Afterwards I made myself a coffee, ate some breakfast and took a shower. By 11 am I was ready to head out the door to visit my gran and I heard my phone beep. I had received an email response to one of the jobs I had applied to! They wanted to set up an interview via Skype. The rest… as they say… is history! The start to me leaving home and travelling for 2.5 years had just begun and I didn’t even know it!
What was that saying again? What’s meant for you will always find you?
By the end of that month, I was well on my way to spend a year teaching in China. Most of the costs were covered by the company offering me the teaching job – that included my visa, flight tickets and accommodation. I had about $2000 dollars left in my account which I took with me to cover any living costs in that first month before my first pay check (and heaven forbid, any unexpected emergencies).
Now if you’ve known me in the past or if you’ve been one of my regular readers, you will know that China was an unexpected life event that I had never planned for. It was only meant to be a year of travel.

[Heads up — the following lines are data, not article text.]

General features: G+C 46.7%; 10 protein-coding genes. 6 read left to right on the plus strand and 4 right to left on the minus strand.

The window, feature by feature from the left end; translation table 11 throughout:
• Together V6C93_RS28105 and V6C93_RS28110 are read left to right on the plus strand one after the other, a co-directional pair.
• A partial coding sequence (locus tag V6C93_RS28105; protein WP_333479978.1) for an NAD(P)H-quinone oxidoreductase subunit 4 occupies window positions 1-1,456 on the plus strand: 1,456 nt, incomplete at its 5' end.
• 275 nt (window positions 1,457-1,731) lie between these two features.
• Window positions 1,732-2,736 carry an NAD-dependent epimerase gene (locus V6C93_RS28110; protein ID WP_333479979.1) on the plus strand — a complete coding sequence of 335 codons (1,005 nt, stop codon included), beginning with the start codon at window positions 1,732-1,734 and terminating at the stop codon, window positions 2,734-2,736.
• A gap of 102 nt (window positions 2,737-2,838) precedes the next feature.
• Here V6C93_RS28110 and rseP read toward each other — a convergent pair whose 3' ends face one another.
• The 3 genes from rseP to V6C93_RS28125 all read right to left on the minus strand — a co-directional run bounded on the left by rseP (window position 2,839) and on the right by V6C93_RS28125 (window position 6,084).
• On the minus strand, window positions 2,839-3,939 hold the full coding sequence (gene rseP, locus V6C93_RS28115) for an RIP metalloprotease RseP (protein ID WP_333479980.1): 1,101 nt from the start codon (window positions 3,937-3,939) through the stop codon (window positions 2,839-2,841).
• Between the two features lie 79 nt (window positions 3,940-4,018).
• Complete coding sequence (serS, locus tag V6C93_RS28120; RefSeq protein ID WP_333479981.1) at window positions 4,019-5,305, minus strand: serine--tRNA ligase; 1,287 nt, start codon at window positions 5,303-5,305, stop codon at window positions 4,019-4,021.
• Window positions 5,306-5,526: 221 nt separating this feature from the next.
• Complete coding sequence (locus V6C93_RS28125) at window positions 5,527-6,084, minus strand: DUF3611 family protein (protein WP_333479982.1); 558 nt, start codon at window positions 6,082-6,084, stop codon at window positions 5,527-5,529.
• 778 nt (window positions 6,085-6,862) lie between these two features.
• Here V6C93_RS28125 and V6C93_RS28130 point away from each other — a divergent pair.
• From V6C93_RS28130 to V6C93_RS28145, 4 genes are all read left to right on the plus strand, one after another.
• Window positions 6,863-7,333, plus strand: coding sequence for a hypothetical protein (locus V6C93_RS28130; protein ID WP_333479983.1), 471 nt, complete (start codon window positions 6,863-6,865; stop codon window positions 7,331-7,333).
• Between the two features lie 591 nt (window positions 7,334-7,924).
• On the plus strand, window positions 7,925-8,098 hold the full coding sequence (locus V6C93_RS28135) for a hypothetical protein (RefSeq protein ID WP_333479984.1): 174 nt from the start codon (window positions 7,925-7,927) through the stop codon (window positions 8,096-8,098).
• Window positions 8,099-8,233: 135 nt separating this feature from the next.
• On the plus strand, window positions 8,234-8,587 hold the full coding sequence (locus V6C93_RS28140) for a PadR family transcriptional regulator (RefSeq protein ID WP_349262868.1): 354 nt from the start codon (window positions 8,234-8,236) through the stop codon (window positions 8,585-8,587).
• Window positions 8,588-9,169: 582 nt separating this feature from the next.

That year turned into 2.5 years of travelling across China.
Moving to Dongguan – part 1 of travelling for 2.5 years
The job was easy. The kids were great and during my teacher orientation I made some new friends who were eventually placed in the outskirts of Dongguan.
In that first year, I travelled more than I ever did in my life. We were off every weekend, for all the Chinese National Holidays and every single school holiday. What that translated to was more time to travel!
In that time, we did a trip up North to Beijing, numerous trips to Hong Kong, Guangzhou and Shenzhen.
In fact, in that year of traveling and living abroad, I managed to save around $5000 USD. I only worked for 9 months out of the year and earned a fairly average salary in relation to the other teaching jobs I had seen advertised. I knew I wanted to save and I did my best to be vigilant about the money I was spending, but I wasn’t strict about it.
We ate out almost every day only because eating out in China was so cheap (and delicious!). We went out to bars every Friday and travelled almost every weekend.
We still shopped for groceries. I spent money on so many cute things I wanted and clothes whenever I could find my size. I wasn’t extravagant though and didn’t spend money on things I didn’t need. I even bought art supplies and started sketching again.
Moving to Beijing – part 2 of travelling for 2.5 years